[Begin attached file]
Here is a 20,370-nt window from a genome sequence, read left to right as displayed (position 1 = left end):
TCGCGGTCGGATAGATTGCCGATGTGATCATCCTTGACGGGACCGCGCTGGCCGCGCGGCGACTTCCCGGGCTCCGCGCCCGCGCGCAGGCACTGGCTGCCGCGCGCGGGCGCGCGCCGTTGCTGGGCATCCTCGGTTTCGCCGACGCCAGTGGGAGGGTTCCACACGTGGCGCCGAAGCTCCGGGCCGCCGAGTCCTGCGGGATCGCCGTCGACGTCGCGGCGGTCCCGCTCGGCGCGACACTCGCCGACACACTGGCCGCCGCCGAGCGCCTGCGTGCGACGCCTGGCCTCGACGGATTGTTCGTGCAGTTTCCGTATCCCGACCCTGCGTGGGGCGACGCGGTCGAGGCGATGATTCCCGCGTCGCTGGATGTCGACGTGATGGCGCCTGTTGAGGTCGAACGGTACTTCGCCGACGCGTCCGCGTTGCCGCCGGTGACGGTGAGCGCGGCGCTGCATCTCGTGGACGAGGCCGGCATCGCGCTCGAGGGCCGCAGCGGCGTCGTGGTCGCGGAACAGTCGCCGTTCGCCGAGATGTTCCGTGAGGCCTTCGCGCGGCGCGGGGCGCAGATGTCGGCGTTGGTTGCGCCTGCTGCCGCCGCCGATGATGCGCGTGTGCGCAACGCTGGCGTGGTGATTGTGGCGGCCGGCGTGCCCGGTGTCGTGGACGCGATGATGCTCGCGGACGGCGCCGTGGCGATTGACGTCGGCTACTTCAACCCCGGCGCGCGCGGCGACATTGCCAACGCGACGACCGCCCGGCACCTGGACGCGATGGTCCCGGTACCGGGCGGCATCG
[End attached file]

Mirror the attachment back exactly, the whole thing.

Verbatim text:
Here is a 20,370-nt window from a genome sequence, read left to right as displayed (position 1 = left end):
TCGCGGTCGGATAGATTGCCGATGTGATCATCCTTGACGGGACCGCGCTGGCCGCGCGGCGACTTCCCGGGCTCCGCGCCCGCGCGCAGGCACTGGCTGCCGCGCGCGGGCGCGCGCCGTTGCTGGGCATCCTCGGTTTCGCCGACGCCAGTGGGAGGGTTCCACACGTGGCGCCGAAGCTCCGGGCCGCCGAGTCCTGCGGGATCGCCGTCGACGTCGCGGCGGTCCCGCTCGGCGCGACACTCGCCGACACACTGGCCGCCGCCGAGCGCCTGCGTGCGACGCCTGGCCTCGACGGATTGTTCGTGCAGTTTCCGTATCCCGACCCTGCGTGGGGCGACGCGGTCGAGGCGATGATTCCCGCGTCGCTGGATGTCGACGTGATGGCGCCTGTTGAGGTCGAACGGTACTTCGCCGACGCGTCCGCGTTGCCGCCGGTGACGGTGAGCGCGGCGCTGCATCTCGTGGACGAGGCCGGCATCGCGCTCGAGGGCCGCAGCGGCGTCGTGGTCGCGGAACAGTCGCCGTTCGCCGAGATGTTCCGTGAGGCCTTCGCGCGGCGCGGGGCGCAGATGTCGGCGTTGGTTGCGCCTGCTGCCGCCGCCGATGATGCGCGTGTGCGCAACGCTGGCGTGGTGATTGTGGCGGCCGGCGTGCCCGGTGTCGTGGACGCGATGATGCTCGCGGACGGCGCCGTGGCGATTGACGTCGGCTACTTCAACCCCGGCGCGCGCGGCGACATTGCCAACGCGACGACCGCCCGGCACCTGGACGCGATGGTCCCGGTACCGGGCGGCATCG